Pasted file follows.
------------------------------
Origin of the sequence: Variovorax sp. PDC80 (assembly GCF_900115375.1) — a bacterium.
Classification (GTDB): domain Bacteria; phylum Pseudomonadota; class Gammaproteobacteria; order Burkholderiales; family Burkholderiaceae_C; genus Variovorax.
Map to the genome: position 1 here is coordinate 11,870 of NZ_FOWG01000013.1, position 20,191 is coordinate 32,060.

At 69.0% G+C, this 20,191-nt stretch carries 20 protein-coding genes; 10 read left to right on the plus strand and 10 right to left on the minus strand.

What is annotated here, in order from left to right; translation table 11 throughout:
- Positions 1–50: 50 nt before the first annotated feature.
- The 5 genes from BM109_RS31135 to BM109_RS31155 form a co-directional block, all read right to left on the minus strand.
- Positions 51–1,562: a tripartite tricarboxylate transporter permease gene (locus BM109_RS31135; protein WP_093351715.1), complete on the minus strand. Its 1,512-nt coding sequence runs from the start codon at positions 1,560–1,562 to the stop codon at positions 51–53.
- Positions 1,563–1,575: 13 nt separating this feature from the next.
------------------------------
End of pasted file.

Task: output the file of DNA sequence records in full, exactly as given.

Origin of the sequence: Variovorax sp. PDC80 (assembly GCF_900115375.1) — a bacterium.
Classification (GTDB): domain Bacteria; phylum Pseudomonadota; class Gammaproteobacteria; order Burkholderiales; family Burkholderiaceae_C; genus Variovorax.
Map to the genome: position 1 here is coordinate 11,870 of NZ_FOWG01000013.1, position 20,191 is coordinate 32,060.

At 69.0% G+C, this 20,191-nt stretch carries 20 protein-coding genes; 10 read left to right on the plus strand and 10 right to left on the minus strand.

What is annotated here, in order from left to right; translation table 11 throughout:
- Positions 1–50: 50 nt before the first annotated feature.
- The 5 genes from BM109_RS31135 to BM109_RS31155 form a co-directional block, all read right to left on the minus strand.
- Positions 51–1,562: a tripartite tricarboxylate transporter permease gene (locus BM109_RS31135; protein WP_093351715.1), complete on the minus strand. Its 1,512-nt coding sequence runs from the start codon at positions 1,560–1,562 to the stop codon at positions 51–53.
- Positions 1,563–1,575: 13 nt separating this feature from the next.